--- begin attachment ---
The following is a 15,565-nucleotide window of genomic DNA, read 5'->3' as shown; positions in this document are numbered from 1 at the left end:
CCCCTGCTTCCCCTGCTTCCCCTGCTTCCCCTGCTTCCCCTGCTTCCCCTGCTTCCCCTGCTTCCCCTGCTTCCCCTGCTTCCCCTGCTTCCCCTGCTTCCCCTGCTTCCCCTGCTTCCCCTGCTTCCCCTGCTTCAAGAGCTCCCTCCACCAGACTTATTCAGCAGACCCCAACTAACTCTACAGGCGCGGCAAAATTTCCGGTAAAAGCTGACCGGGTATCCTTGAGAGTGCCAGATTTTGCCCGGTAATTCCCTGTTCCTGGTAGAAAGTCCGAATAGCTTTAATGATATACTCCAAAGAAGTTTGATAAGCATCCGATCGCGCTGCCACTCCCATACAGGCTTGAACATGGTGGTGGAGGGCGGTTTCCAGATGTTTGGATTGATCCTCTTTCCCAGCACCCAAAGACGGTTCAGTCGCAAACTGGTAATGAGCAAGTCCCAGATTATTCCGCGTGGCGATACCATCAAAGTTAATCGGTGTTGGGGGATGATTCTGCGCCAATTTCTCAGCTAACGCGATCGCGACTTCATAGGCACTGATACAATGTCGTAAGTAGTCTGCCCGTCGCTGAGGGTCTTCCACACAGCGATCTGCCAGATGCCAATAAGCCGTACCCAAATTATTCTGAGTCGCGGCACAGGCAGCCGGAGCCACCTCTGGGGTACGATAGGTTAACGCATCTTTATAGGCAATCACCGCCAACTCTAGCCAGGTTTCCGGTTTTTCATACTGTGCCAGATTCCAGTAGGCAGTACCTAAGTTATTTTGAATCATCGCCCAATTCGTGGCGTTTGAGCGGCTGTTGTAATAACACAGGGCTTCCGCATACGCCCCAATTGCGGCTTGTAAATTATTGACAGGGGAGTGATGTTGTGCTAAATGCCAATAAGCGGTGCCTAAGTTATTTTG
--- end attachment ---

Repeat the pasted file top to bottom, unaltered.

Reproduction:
The following is a 15,565-nucleotide window of genomic DNA, read 5'->3' as shown; positions in this document are numbered from 1 at the left end:
CCCCTGCTTCCCCTGCTTCCCCTGCTTCCCCTGCTTCCCCTGCTTCCCCTGCTTCCCCTGCTTCCCCTGCTTCCCCTGCTTCCCCTGCTTCCCCTGCTTCCCCTGCTTCCCCTGCTTCCCCTGCTTCCCCTGCTTCAAGAGCTCCCTCCACCAGACTTATTCAGCAGACCCCAACTAACTCTACAGGCGCGGCAAAATTTCCGGTAAAAGCTGACCGGGTATCCTTGAGAGTGCCAGATTTTGCCCGGTAATTCCCTGTTCCTGGTAGAAAGTCCGAATAGCTTTAATGATATACTCCAAAGAAGTTTGATAAGCATCCGATCGCGCTGCCACTCCCATACAGGCTTGAACATGGTGGTGGAGGGCGGTTTCCAGATGTTTGGATTGATCCTCTTTCCCAGCACCCAAAGACGGTTCAGTCGCAAACTGGTAATGAGCAAGTCCCAGATTATTCCGCGTGGCGATACCATCAAAGTTAATCGGTGTTGGGGGATGATTCTGCGCCAATTTCTCAGCTAACGCGATCGCGACTTCATAGGCACTGATACAATGTCGTAAGTAGTCTGCCCGTCGCTGAGGGTCTTCCACACAGCGATCTGCCAGATGCCAATAAGCCGTACCCAAATTATTCTGAGTCGCGGCACAGGCAGCCGGAGCCACCTCTGGGGTACGATAGGTTAACGCATCTTTATAGGCAATCACCGCCAACTCTAGCCAGGTTTCCGGTTTTTCATACTGTGCCAGATTCCAGTAGGCAGTACCTAAGTTATTTTGAATCATCGCCCAATTCGTGGCGTTTGAGCGGCTGTTGTAATAACACAGGGCTTCCGCATACGCCCCAATTGCGGCTTGTAAATTATTGACAGGGGAGTGATGTTGTGCTAAATGCCAATAAGCGGTGCCTAAGTTATTTTG